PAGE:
Naas Mobility Network Integration The Naas Mobility Network Integration project aims to reduce traffic congestion in Naas town centre, improving safety and accessibility. It will see the completion of a 45m extension of Corban’s Lane as an alternative route for traffic and will involve linking and construction of walking and cycling infrastructure. The project will also link with existing Active Travel infrastructure and will construct further routes to connect residences, schools, retail and medical facilities and existing public transport.
Killarney – 10 min town The Kerry County Council Pathfinder will encompass the construction of a core defined cycling network in Killarney. The project will also incorporate a number of Safe Routes to Schools. The Pathfinder will facilitate Killarney’s development as a sustainable, compact, settlement in line with 10-minute town principles, whereby a range of community facilities, schools and services are accessible in short walking and cycling timeframes from homes.
Safe Routes to Schools Programme – Acceleration
This Pathfinder Project will accelerate the delivery of the NTA’s Safe Routes to School Programme through improved resourcing and an initial focus on more rapid implementation of front-of-school treatments, which will bring immediate safety improvements in the vicinity of the schools. Acceleration of the programme will be helped by streamlining the planning process for these front of schools. It is proposed to establish a rolling programme for implementing subsequent rounds of schools so approximately 500 schools will have front of school zones completed, cycle parking in place, and draft delivery plans completed by the end of 2025.
Rathmullan Road and Marley’s Lane, Drogheda
This Pathfinder Project will be delivered by Louth County Council and will create a safer and more sustainable transport link between local schools, healthcare facilities, and sports and leisure facilities along Marley’s Lane and the upper part of Rathmullan Road, to the town centre of Drogheda, in line with the 15 minute Neighbourhood concept. The scheme will also provide a link to the town for people living along the scheme in the multiple housing estates, and to connect with Drogheda Town Centre, as well as Bus and Train stations along the R132. The Project will play an integral part in connecting residential areas, town centre, educational premises and an existing Boyne River Path, which provides a critical linkage for cyclists commuting to work and schools in Drogheda Town Centre. CARLOW 25. Hanover to Tyndall Active Travel Route to the Technological University In Carlow, the Hanover to Tyndall Pedestrian and Cycle Scheme will be delivered by Carlow County Council. The project will provide high quality pedestrian and cycle facilities along the R448 in Carlow Town, connecting Carlow Bus Park and the educational facilities of South East Technological University (SETU) and Tyndall College which are located along the R448.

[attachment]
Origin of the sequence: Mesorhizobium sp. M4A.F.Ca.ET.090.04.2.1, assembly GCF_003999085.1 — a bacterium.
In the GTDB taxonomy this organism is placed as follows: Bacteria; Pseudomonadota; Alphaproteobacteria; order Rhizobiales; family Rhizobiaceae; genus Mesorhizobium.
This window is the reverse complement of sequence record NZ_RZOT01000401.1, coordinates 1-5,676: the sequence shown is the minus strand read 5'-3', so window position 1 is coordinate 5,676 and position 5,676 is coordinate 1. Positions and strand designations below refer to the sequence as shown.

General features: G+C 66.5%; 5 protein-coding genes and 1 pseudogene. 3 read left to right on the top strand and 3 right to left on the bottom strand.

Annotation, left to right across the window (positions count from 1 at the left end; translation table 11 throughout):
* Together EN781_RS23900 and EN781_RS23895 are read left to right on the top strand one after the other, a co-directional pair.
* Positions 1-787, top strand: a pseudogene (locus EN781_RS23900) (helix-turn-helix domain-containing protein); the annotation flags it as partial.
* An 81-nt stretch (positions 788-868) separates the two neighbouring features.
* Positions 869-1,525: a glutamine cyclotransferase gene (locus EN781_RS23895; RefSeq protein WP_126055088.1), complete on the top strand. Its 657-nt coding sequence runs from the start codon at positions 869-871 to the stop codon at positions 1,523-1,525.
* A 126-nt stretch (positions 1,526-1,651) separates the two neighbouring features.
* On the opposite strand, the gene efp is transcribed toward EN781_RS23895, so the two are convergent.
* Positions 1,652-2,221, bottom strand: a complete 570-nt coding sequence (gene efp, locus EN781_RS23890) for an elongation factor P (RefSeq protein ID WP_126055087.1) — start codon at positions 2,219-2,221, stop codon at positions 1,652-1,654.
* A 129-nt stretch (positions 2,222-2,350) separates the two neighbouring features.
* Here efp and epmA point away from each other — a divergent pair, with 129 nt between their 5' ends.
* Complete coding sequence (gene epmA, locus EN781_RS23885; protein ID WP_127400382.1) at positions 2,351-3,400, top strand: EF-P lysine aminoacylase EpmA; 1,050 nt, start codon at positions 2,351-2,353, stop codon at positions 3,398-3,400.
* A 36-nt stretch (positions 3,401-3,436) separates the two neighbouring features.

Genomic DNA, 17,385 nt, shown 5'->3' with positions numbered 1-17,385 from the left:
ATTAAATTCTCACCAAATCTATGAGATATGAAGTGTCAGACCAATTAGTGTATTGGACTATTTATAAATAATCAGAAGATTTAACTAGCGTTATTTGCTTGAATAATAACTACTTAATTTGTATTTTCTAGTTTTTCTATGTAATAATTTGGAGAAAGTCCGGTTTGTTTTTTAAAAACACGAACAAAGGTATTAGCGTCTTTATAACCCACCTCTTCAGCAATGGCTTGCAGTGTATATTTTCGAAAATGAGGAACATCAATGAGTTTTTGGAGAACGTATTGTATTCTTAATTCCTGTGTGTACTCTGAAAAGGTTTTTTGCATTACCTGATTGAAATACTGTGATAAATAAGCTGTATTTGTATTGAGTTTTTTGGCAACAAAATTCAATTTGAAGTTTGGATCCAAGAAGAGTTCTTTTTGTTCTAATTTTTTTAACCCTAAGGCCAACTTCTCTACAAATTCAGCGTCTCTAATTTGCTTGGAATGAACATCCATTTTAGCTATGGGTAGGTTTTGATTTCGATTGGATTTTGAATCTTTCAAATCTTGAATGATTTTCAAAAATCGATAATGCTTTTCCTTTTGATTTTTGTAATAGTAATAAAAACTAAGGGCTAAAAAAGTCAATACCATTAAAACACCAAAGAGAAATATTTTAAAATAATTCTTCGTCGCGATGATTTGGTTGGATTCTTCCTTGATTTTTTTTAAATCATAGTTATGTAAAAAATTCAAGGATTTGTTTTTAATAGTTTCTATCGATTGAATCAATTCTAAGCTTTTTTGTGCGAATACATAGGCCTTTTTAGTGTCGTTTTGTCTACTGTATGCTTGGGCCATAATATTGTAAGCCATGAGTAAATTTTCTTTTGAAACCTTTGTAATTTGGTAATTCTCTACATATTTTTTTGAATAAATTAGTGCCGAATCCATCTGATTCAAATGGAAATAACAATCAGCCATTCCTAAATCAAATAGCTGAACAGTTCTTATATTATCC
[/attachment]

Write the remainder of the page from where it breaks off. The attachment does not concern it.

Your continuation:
Five Cities Demonstrator: Limerick City University Connectivity This Five Cities Demonstrator pathfinder will develop a link from the campuses of the main third-level institutions, as well as several primary and secondary schools and further education centres, to the City Centre and each other through a series of high-quality cycle routes, facilitating walking and cycling access to these institutions for students and staff. This project will also create cross-city connectivity.
Active Travel Corridor – Carraroe, Sligo Town, Atlantic Technological University Sligo Campus
This Pathfinder project will contribute to the development of Sligo as a “3km Cycle Friendly Town” by providing an Active Travel Infrastructure corridor from Carraroe south of Sligo town to the town centre, linking residential areas, schools, retail facilities, community facilities, employment centres and increasing opportunities for walking and cycling from the suburbs into the town centre. A further Active Travel Corridor extending from Sligo Town Centre to the ATU Sligo campus at Ballinode, and incorporating contraflow cycling solutions, will alleviate the need for cyclists to travel circuitous routes around the town network, and facilitate access to the university by sustainable modes of transport.
Athlone Cycle Corridor, linking TU with Centre Westmeath County Council will provide an Active Travel route from Baylough on the west side of the town (county boundary with Roscommon County Council) along the Old Galway Road/Old Dublin Road to Creggan on the eastern extremity of the town. It will build in connectivity with the Dublin-Galway Greenway at multiple locations which will benefit a core area through the town, providing walking and cycling facilities to key destinations including business, retail, residential, educational and leisure and linking with the pedestrian/cycle bridge currently under construction across the River Shannon as part of the Dublin-Galway Greenway. The cycle corridor will also encompass the Technological University of the Shannon – Midlands (TUS), which has a significant student population, and which will be a hub location for Athlone’s new bike hire scheme.